Trick or Treat

Trick or Treat

Nevaeh Espinoza, Staff Writer

Many people might argue on whether older kids, such as high schoolers should be able to Trick or Treat, or should stay home and just watch scary movies all night.

Many High Schoolers, still trick or treat their younger sibling or their friends. While most go to haunted houses, have parties, and /or just stay home and scare themselves by watching scary movies.

“In fact [trick-or-treating] in certain situations may be better than other options teens have available to occupy their Halloween night,” says Zishan Khan, MD, a psychiatrist with Mindpath Health. “Halloween can be a time for people to express themselves more freely.”

A teenager may be asked by his or her parents to take a younger sibling out to trick-or-treat. That grows a stronger bond between the pair, and a younger sibling can feel safe trick-or-treating with an older sibling, knowing that he or she will be protected by the older sibling.

Though most teenagers no longer participate in the Halloween tradition, there are still some who refuse to let it go. They insist that there is no age at which someone should stop, but if you look around your neighborhood on Halloween night, there is a clear trend: most trick-or-treaters are elementary school-aged children. Although there is no set age at which you have to stop, there are indications of when kids are becoming too old to participate.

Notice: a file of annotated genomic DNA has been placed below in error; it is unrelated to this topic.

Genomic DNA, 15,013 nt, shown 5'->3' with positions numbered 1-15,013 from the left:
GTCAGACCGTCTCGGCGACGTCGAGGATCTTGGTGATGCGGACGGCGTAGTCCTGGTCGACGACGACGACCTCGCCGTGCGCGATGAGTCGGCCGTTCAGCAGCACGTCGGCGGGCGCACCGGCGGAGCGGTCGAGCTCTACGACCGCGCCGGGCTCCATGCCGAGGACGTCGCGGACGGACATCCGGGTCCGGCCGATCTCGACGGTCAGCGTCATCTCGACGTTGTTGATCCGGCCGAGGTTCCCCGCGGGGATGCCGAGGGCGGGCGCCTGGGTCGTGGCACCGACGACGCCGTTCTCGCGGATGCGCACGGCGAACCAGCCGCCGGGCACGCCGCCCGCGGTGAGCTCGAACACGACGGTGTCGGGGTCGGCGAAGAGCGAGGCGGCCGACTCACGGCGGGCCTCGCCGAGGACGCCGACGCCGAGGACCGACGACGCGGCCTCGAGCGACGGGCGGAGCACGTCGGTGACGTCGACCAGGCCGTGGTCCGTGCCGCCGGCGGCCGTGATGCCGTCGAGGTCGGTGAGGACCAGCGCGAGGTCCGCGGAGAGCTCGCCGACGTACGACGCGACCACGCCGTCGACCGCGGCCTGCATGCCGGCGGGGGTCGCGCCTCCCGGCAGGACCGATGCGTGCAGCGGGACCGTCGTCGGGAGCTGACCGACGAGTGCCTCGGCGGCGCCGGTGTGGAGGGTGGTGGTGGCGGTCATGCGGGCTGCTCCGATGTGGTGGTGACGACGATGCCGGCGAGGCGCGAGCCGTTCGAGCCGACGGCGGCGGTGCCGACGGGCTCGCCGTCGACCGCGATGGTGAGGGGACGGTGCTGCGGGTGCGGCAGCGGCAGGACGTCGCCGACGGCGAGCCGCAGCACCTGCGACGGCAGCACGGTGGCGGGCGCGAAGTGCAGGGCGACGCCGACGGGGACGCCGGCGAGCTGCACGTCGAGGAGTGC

However, for a high school-aged person, there are more reasons to stop, including the odd looks a teen will get from people handing out candy, the intimidation kids will feel from teenagers, and the pointlessness of the event for people that age.

Overall, teens should and could be able to trick or treat, it distracts them, but it also creates a sense of comfort for their siblings if they take them. There is not an age limit for trick or treating and they should be able to take advantage of it.